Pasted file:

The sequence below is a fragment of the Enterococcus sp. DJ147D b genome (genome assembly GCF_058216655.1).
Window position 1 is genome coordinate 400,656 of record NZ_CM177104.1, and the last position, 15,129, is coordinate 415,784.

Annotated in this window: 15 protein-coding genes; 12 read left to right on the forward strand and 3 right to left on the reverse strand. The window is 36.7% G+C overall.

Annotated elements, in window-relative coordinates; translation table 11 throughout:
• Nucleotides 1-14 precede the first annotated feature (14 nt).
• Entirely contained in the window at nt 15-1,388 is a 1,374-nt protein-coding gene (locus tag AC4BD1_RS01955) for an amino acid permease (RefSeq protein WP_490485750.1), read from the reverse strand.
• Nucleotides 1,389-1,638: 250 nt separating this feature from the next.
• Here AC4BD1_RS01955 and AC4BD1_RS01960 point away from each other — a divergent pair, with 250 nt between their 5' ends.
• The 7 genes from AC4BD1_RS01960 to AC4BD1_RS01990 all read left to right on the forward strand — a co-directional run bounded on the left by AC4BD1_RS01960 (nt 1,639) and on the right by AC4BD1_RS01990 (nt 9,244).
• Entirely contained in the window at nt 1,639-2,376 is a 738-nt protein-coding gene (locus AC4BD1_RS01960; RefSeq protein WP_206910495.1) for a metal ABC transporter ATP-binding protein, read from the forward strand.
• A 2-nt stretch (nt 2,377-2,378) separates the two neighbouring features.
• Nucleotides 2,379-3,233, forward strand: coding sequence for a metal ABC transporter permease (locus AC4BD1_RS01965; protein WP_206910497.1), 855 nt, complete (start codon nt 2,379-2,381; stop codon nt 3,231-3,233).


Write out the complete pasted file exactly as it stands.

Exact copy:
The sequence below is a fragment of the Enterococcus sp. DJ147D b genome (genome assembly GCF_058216655.1).
Window position 1 is genome coordinate 400,656 of record NZ_CM177104.1, and the last position, 15,129, is coordinate 415,784.

Annotated in this window: 15 protein-coding genes; 12 read left to right on the forward strand and 3 right to left on the reverse strand. The window is 36.7% G+C overall.

Annotated elements, in window-relative coordinates; translation table 11 throughout:
• Nucleotides 1-14 precede the first annotated feature (14 nt).
• Entirely contained in the window at nt 15-1,388 is a 1,374-nt protein-coding gene (locus tag AC4BD1_RS01955) for an amino acid permease (RefSeq protein WP_490485750.1), read from the reverse strand.
• Nucleotides 1,389-1,638: 250 nt separating this feature from the next.
• Here AC4BD1_RS01955 and AC4BD1_RS01960 point away from each other — a divergent pair, with 250 nt between their 5' ends.
• The 7 genes from AC4BD1_RS01960 to AC4BD1_RS01990 all read left to right on the forward strand — a co-directional run bounded on the left by AC4BD1_RS01960 (nt 1,639) and on the right by AC4BD1_RS01990 (nt 9,244).
• Entirely contained in the window at nt 1,639-2,376 is a 738-nt protein-coding gene (locus AC4BD1_RS01960; RefSeq protein WP_206910495.1) for a metal ABC transporter ATP-binding protein, read from the forward strand.
• A 2-nt stretch (nt 2,377-2,378) separates the two neighbouring features.
• Nucleotides 2,379-3,233, forward strand: coding sequence for a metal ABC transporter permease (locus AC4BD1_RS01965; protein WP_206910497.1), 855 nt, complete (start codon nt 2,379-2,381; stop codon nt 3,231-3,233).